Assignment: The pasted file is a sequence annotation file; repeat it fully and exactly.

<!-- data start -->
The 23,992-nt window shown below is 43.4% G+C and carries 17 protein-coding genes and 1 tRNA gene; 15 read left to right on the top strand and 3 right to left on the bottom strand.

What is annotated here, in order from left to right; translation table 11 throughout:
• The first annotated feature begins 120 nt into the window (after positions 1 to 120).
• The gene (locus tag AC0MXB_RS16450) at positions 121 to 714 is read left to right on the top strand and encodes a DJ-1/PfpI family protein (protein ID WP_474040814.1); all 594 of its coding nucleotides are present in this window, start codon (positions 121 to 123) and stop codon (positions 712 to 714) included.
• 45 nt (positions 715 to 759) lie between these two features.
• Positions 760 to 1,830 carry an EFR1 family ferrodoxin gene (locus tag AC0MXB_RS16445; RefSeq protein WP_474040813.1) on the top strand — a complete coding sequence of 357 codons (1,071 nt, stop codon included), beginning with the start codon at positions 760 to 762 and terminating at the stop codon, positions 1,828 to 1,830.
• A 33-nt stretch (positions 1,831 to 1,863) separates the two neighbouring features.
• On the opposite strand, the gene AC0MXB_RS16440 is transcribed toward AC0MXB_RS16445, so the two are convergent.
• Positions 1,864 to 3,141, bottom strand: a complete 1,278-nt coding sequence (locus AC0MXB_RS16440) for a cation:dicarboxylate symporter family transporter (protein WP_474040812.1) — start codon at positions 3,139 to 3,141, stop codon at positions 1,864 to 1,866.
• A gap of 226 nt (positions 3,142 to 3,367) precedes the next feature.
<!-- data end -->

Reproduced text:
The 23,992-nt window shown below is 43.4% G+C and carries 17 protein-coding genes and 1 tRNA gene; 15 read left to right on the top strand and 3 right to left on the bottom strand.

What is annotated here, in order from left to right; translation table 11 throughout:
• The first annotated feature begins 120 nt into the window (after positions 1 to 120).
• The gene (locus tag AC0MXB_RS16450) at positions 121 to 714 is read left to right on the top strand and encodes a DJ-1/PfpI family protein (protein ID WP_474040814.1); all 594 of its coding nucleotides are present in this window, start codon (positions 121 to 123) and stop codon (positions 712 to 714) included.
• 45 nt (positions 715 to 759) lie between these two features.
• Positions 760 to 1,830 carry an EFR1 family ferrodoxin gene (locus tag AC0MXB_RS16445; RefSeq protein WP_474040813.1) on the top strand — a complete coding sequence of 357 codons (1,071 nt, stop codon included), beginning with the start codon at positions 760 to 762 and terminating at the stop codon, positions 1,828 to 1,830.
• A 33-nt stretch (positions 1,831 to 1,863) separates the two neighbouring features.
• On the opposite strand, the gene AC0MXB_RS16440 is transcribed toward AC0MXB_RS16445, so the two are convergent.
• Positions 1,864 to 3,141, bottom strand: a complete 1,278-nt coding sequence (locus AC0MXB_RS16440) for a cation:dicarboxylate symporter family transporter (protein WP_474040812.1) — start codon at positions 3,139 to 3,141, stop codon at positions 1,864 to 1,866.
• A gap of 226 nt (positions 3,142 to 3,367) precedes the next feature.